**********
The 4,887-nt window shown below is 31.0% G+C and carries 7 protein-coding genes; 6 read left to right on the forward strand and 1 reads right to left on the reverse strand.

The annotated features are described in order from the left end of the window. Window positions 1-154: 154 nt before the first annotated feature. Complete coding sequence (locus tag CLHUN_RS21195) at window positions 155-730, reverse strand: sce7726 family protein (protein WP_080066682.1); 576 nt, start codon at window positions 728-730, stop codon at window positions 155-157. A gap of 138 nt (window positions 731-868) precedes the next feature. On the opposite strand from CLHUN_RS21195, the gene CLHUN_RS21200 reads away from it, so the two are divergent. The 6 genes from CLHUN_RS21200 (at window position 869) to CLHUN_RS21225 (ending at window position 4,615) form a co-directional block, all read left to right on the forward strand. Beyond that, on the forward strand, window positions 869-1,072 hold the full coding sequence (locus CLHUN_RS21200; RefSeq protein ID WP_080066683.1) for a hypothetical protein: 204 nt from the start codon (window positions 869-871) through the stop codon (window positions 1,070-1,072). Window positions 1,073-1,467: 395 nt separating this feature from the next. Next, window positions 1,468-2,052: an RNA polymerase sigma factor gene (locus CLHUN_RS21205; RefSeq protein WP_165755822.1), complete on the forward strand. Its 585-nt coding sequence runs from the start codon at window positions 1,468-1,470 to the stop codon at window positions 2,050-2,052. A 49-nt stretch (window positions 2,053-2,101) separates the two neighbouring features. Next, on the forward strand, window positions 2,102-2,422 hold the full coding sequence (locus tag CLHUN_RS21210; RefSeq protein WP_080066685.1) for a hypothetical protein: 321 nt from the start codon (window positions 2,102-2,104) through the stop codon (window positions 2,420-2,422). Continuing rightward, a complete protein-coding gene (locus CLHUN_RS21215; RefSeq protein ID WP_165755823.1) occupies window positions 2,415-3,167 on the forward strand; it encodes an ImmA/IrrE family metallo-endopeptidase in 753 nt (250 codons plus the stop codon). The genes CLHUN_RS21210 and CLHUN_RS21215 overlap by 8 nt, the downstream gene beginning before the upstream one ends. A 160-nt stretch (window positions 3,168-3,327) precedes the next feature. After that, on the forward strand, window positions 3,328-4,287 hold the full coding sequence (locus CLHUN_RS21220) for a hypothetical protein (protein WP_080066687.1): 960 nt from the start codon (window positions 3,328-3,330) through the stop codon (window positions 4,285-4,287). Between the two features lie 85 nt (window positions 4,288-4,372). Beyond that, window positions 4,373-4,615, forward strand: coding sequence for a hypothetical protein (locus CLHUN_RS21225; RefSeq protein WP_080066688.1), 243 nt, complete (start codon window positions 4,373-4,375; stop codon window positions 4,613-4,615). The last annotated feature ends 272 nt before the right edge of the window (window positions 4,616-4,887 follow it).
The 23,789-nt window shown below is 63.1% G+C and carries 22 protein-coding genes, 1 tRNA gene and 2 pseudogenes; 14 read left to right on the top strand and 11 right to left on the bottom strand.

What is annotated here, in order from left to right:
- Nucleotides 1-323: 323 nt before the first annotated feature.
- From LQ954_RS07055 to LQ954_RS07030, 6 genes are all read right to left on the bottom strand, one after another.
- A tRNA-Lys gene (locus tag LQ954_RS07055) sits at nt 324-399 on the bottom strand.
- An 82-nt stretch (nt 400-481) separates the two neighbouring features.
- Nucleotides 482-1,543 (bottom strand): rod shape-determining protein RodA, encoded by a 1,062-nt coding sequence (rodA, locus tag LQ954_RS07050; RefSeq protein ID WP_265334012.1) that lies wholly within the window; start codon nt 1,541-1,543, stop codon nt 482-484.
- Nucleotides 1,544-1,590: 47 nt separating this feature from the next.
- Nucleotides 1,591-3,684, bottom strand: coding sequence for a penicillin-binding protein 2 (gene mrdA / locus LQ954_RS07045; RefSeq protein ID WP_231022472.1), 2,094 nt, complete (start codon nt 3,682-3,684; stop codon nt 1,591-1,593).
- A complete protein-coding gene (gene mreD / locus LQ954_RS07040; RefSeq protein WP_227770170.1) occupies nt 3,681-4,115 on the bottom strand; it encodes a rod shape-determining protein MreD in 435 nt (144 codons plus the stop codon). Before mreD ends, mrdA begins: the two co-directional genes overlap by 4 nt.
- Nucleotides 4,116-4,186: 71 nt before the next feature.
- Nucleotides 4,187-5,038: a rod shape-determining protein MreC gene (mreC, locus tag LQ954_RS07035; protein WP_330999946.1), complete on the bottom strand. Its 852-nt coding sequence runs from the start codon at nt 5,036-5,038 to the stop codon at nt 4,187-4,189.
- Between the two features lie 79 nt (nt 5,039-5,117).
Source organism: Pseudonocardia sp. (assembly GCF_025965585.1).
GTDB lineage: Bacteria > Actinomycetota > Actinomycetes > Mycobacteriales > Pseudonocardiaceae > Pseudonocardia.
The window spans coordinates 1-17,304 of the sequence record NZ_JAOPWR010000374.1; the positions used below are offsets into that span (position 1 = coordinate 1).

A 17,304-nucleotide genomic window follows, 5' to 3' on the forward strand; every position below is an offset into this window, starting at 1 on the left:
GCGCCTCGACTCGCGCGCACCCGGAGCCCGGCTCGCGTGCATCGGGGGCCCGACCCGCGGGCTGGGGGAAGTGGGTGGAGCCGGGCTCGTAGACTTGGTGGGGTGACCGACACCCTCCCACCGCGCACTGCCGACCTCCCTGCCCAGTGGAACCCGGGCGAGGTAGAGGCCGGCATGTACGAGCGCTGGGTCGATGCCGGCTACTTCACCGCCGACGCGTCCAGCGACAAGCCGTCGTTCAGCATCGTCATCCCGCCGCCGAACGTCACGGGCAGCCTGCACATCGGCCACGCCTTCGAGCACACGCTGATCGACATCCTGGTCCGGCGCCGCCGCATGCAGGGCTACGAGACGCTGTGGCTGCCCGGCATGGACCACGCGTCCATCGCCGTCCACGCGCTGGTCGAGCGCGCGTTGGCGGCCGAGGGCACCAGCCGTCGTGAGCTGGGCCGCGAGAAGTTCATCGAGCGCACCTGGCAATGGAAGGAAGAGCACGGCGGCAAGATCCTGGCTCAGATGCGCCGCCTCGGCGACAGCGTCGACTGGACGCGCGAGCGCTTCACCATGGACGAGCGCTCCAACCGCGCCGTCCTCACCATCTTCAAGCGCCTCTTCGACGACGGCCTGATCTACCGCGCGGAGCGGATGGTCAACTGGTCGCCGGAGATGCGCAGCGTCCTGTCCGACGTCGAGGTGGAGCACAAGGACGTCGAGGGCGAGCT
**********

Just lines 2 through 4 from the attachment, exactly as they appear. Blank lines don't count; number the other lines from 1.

The annotated features are described in order from the left end of the window. Window positions 1-154: 154 nt before the first annotated feature. Complete coding sequence (locus tag CLHUN_RS21195) at window positions 155-730, reverse strand: sce7726 family protein (protein WP_080066682.1); 576 nt, start codon at window positions 728-730, stop codon at window positions 155-157. A gap of 138 nt (window positions 731-868) precedes the next feature. On the opposite strand from CLHUN_RS21195, the gene CLHUN_RS21200 reads away from it, so the two are divergent. The 6 genes from CLHUN_RS21200 (at window position 869) to CLHUN_RS21225 (ending at window position 4,615) form a co-directional block, all read left to right on the forward strand. Beyond that, on the forward strand, window positions 869-1,072 hold the full coding sequence (locus CLHUN_RS21200; RefSeq protein ID WP_080066683.1) for a hypothetical protein: 204 nt from the start codon (window positions 869-871) through the stop codon (window positions 1,070-1,072). Window positions 1,073-1,467: 395 nt separating this feature from the next. Next, window positions 1,468-2,052: an RNA polymerase sigma factor gene (locus CLHUN_RS21205; RefSeq protein WP_165755822.1), complete on the forward strand. Its 585-nt coding sequence runs from the start codon at window positions 1,468-1,470 to the stop codon at window positions 2,050-2,052. A 49-nt stretch (window positions 2,053-2,101) separates the two neighbouring features. Next, on the forward strand, window positions 2,102-2,422 hold the full coding sequence (locus tag CLHUN_RS21210; RefSeq protein WP_080066685.1) for a hypothetical protein: 321 nt from the start codon (window positions 2,102-2,104) through the stop codon (window positions 2,420-2,422). Continuing rightward, a complete protein-coding gene (locus CLHUN_RS21215; RefSeq protein ID WP_165755823.1) occupies window positions 2,415-3,167 on the forward strand; it encodes an ImmA/IrrE family metallo-endopeptidase in 753 nt (250 codons plus the stop codon). The genes CLHUN_RS21210 and CLHUN_RS21215 overlap by 8 nt, the downstream gene beginning before the upstream one ends. A 160-nt stretch (window positions 3,168-3,327) precedes the next feature. After that, on the forward strand, window positions 3,328-4,287 hold the full coding sequence (locus CLHUN_RS21220) for a hypothetical protein (protein WP_080066687.1): 960 nt from the start codon (window positions 3,328-3,330) through the stop codon (window positions 4,285-4,287). Between the two features lie 85 nt (window positions 4,288-4,372). Beyond that, window positions 4,373-4,615, forward strand: coding sequence for a hypothetical protein (locus CLHUN_RS21225; RefSeq protein WP_080066688.1), 243 nt, complete (start codon window positions 4,373-4,375; stop codon window positions 4,613-4,615). The last annotated feature ends 272 nt before the right edge of the window (window positions 4,616-4,887 follow it).
The 23,789-nt window shown below is 63.1% G+C and carries 22 protein-coding genes, 1 tRNA gene and 2 pseudogenes; 14 read left to right on the top strand and 11 right to left on the bottom strand.

What is annotated here, in order from left to right: